When Kids Say the Darnedest Things
Our precious kids are exposed to a large number of people every day. Each person that they come in contact with can potentially influence them in some way. What happens, then, when your kids utter some breathtakingly racist, sexist, ageist, classist, or otherwise prejudiced statement out of the blue? What is the best way for you to respond?
- 1. In a calm and non-accusatory manner, tell your kids that those are hurtful words. Explain to your kids how stereotypes and false assumptions about people can be hurtful. Ask your kids how they would feel if someone judged them adversely based on their race, gender, socioeconomic group, etc. Discuss how every person is a unique individual who may or may not conform to any stereotypical trait. Discuss people your kids know who do not fit within stereotypes (i.e., the elderly neighbor who goes off-roading in his 4×4 truck, the lady down the block who is a professional arc welder, and the Sunday school teacher who holds a PhD and comes from an affluent family but actively speaks against consumerism and lives a life of apparent poverty). Discuss empathy and the value of human understanding. Discuss the value of humans.
- 2. Once you have communicated the message in #1 above, ask your kids where they learned the prejudiced perspective.
- 3. Follow up as appropriate regarding the source of that prejudiced statement. For example, if your kids says that one of their schoolmates was the source, you may be well advised to visit with your kids’ teachers and request multicultural or sensitivity training for the class or student body as a whole. You may even volunteer to help coordinate that activity. Speakers from within various stereotyped groups can be brought into the school to address prejudice and acceptance.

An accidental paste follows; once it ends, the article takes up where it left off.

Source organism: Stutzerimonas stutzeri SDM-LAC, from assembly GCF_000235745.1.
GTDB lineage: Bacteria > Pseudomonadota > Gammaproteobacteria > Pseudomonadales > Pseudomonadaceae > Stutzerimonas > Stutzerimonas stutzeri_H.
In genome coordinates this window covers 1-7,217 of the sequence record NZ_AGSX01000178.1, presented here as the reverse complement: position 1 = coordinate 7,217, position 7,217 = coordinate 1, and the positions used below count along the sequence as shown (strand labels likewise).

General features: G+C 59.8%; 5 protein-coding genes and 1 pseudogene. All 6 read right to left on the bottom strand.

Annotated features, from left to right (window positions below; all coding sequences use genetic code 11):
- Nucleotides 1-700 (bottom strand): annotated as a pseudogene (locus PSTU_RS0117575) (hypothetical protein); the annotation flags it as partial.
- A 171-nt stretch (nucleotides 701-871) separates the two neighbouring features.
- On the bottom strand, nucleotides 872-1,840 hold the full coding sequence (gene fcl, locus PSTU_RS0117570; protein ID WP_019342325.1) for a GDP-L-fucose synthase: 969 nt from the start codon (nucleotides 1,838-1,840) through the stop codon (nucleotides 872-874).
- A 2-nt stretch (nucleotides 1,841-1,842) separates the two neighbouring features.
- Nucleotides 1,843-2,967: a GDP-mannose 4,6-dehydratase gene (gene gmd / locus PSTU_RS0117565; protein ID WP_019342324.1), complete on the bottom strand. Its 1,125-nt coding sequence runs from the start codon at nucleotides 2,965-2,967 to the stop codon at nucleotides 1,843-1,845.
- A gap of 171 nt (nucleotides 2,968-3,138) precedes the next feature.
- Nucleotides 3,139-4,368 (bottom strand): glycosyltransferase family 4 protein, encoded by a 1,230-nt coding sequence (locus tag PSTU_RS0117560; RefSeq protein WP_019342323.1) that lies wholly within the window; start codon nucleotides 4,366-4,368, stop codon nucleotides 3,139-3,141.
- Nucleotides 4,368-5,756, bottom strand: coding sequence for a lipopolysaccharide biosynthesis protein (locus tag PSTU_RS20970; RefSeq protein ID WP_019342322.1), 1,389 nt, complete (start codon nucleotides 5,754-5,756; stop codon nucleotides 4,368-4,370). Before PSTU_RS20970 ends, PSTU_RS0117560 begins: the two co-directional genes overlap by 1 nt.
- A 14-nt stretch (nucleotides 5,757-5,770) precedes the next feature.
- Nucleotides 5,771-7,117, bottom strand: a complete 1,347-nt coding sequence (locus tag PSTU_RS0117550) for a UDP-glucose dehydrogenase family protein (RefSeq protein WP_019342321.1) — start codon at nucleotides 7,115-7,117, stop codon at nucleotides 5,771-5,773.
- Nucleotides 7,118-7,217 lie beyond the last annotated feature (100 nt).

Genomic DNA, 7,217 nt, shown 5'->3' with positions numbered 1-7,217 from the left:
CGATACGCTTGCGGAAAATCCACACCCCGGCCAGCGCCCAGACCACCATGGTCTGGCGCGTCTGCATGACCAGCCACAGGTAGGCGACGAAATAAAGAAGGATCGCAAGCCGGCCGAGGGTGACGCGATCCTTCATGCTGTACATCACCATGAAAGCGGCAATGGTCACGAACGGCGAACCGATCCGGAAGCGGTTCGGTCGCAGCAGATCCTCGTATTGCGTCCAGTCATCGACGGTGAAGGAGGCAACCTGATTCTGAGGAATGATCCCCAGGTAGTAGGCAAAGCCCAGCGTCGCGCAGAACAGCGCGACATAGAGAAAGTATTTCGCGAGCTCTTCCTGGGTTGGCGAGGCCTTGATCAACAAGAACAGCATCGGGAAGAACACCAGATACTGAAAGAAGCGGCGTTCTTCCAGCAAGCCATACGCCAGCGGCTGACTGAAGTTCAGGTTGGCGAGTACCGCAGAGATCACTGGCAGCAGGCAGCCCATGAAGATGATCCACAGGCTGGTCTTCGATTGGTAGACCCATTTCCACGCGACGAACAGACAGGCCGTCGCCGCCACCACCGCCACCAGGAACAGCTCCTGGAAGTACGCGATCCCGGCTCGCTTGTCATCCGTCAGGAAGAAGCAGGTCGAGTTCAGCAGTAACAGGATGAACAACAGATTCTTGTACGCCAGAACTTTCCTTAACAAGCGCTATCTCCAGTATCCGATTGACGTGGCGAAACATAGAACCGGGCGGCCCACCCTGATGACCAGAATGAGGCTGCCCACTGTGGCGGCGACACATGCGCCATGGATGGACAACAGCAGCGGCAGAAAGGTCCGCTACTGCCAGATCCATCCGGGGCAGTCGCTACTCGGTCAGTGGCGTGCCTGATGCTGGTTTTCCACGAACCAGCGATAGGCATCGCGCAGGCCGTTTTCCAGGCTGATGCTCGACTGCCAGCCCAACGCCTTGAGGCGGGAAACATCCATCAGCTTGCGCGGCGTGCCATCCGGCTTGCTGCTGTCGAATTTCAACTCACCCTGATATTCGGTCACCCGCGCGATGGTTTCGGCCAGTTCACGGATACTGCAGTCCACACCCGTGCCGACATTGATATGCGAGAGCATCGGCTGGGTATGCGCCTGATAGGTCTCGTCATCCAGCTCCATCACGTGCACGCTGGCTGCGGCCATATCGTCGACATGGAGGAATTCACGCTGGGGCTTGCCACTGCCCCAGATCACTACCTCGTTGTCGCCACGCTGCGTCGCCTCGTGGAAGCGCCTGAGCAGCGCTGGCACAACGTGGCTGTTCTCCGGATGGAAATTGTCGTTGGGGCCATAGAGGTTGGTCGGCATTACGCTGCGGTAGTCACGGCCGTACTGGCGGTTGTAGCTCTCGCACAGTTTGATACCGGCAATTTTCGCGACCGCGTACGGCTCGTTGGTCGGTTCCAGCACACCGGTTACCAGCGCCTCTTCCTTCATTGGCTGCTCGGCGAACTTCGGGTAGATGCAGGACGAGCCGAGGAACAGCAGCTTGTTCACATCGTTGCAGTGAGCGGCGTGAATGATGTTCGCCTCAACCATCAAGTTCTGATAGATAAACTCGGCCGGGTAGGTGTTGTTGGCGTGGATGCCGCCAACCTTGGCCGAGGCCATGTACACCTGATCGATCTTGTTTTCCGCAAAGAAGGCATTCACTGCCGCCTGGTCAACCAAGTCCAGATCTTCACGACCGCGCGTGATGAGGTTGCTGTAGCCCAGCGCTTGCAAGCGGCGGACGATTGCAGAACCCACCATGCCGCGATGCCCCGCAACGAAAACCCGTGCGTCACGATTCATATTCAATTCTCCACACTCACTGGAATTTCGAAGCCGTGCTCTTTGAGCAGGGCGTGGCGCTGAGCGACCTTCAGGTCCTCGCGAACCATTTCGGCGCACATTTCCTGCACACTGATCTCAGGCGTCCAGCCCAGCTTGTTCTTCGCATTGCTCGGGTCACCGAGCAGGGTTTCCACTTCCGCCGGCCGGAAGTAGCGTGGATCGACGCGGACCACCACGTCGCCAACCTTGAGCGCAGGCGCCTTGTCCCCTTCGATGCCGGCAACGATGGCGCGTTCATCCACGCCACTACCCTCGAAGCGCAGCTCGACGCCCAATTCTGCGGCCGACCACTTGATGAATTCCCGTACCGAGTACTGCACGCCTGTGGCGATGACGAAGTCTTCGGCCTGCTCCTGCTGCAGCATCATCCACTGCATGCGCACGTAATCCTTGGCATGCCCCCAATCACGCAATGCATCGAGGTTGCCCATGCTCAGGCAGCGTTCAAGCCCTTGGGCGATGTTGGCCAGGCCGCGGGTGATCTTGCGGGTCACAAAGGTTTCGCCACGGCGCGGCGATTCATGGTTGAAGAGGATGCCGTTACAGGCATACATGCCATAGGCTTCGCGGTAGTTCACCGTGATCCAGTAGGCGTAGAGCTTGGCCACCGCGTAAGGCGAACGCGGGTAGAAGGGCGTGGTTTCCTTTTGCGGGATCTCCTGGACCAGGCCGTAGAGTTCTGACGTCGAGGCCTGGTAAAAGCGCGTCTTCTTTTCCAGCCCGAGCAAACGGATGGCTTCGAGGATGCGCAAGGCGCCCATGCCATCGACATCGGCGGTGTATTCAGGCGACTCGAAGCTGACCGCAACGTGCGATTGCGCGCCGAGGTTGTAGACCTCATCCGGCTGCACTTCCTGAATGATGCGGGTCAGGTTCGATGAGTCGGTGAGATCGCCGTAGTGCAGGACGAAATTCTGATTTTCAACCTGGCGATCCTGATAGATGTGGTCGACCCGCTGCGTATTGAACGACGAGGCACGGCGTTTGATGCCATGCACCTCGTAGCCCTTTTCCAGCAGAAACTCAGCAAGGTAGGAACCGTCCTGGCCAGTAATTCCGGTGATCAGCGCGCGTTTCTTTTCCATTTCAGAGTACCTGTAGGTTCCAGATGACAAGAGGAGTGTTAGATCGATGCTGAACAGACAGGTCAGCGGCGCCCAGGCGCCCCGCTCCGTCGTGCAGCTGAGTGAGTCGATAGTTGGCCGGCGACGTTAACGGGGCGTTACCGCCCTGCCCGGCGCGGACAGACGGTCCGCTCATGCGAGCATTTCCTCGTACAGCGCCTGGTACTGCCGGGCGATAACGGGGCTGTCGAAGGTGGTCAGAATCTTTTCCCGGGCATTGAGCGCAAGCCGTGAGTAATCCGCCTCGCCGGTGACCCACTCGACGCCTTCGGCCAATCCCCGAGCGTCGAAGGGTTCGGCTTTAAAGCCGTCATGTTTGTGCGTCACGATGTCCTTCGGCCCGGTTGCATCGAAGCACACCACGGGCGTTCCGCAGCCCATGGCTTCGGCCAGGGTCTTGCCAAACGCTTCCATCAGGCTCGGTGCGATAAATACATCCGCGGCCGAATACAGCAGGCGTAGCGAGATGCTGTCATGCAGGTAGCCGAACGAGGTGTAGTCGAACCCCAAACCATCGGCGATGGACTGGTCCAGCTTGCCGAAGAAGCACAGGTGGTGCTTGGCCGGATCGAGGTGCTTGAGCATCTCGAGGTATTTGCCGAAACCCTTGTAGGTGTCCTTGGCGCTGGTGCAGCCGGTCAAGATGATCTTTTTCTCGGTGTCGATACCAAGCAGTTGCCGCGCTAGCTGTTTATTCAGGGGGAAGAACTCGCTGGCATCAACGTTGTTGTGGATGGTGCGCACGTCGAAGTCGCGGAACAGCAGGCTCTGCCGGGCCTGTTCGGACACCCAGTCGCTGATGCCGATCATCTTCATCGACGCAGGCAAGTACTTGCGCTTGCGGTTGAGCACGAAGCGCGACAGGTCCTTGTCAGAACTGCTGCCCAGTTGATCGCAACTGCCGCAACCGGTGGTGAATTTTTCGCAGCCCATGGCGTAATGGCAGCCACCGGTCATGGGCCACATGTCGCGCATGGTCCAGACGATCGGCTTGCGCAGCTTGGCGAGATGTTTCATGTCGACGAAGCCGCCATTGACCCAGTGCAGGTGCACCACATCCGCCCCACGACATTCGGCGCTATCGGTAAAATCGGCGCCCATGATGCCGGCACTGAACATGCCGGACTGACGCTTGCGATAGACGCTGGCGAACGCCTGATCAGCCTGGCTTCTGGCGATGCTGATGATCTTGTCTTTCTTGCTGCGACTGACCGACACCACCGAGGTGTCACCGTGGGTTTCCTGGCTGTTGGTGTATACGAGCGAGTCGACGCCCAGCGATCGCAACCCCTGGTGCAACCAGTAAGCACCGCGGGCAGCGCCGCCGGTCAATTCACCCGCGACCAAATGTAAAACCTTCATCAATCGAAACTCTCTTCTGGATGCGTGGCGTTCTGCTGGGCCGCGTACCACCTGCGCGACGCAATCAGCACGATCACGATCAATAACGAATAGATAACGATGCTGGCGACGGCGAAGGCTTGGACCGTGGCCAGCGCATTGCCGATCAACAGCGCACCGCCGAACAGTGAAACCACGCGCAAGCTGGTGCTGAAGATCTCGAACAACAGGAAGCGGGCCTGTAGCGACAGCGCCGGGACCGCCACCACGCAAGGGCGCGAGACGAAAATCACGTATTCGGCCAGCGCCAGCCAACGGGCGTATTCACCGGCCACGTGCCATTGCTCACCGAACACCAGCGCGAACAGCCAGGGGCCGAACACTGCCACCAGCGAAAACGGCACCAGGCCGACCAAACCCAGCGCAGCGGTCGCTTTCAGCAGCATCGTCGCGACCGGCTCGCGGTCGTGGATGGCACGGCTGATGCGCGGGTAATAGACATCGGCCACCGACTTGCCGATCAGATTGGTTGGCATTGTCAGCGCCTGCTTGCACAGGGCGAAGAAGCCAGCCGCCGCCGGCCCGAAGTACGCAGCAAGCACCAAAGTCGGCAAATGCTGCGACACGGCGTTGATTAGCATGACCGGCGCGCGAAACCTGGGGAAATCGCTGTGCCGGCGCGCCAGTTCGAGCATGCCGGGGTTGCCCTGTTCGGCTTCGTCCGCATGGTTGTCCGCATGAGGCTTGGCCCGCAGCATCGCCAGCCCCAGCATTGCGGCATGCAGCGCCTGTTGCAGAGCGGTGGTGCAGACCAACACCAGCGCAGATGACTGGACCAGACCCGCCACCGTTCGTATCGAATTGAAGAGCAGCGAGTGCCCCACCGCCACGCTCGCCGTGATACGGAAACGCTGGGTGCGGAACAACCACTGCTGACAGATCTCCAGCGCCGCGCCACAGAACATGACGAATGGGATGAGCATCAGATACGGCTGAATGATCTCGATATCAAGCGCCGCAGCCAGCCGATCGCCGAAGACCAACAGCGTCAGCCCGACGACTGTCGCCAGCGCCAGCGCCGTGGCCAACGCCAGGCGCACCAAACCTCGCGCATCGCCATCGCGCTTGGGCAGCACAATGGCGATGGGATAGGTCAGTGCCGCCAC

- 4. Monitor closely what your kids say thereafter to ensure that your kids have absorbed the message you have given them.
- 5. If prejudice persists, involve your family in activities that will cause your kids to interact with the groups about whom they are prejudiced. Help them see that their generalized assumptions about a group of people are inaccurate and inappropriate. (Activities may include going off-roading with your neighbor and his “muddy buddies”, job shadowing the lady arc welder, and going with the Sunday school teacher to a rally on the cultural challenges of consumerism.)
- 6. When prejudice persists further, you may need to consider removing your kids from the environment in which they are experiencing ongoing exposure to the prejudice. For example, if the source is a schoolmate, you may want to consider transferring your kids to a different school.
By handling prejudiced statements promptly in the above referenced manner, you can ensure that you are raising kids who are enlightened to the value of all humans, without prejudging them based on false and misleading stereotypes.
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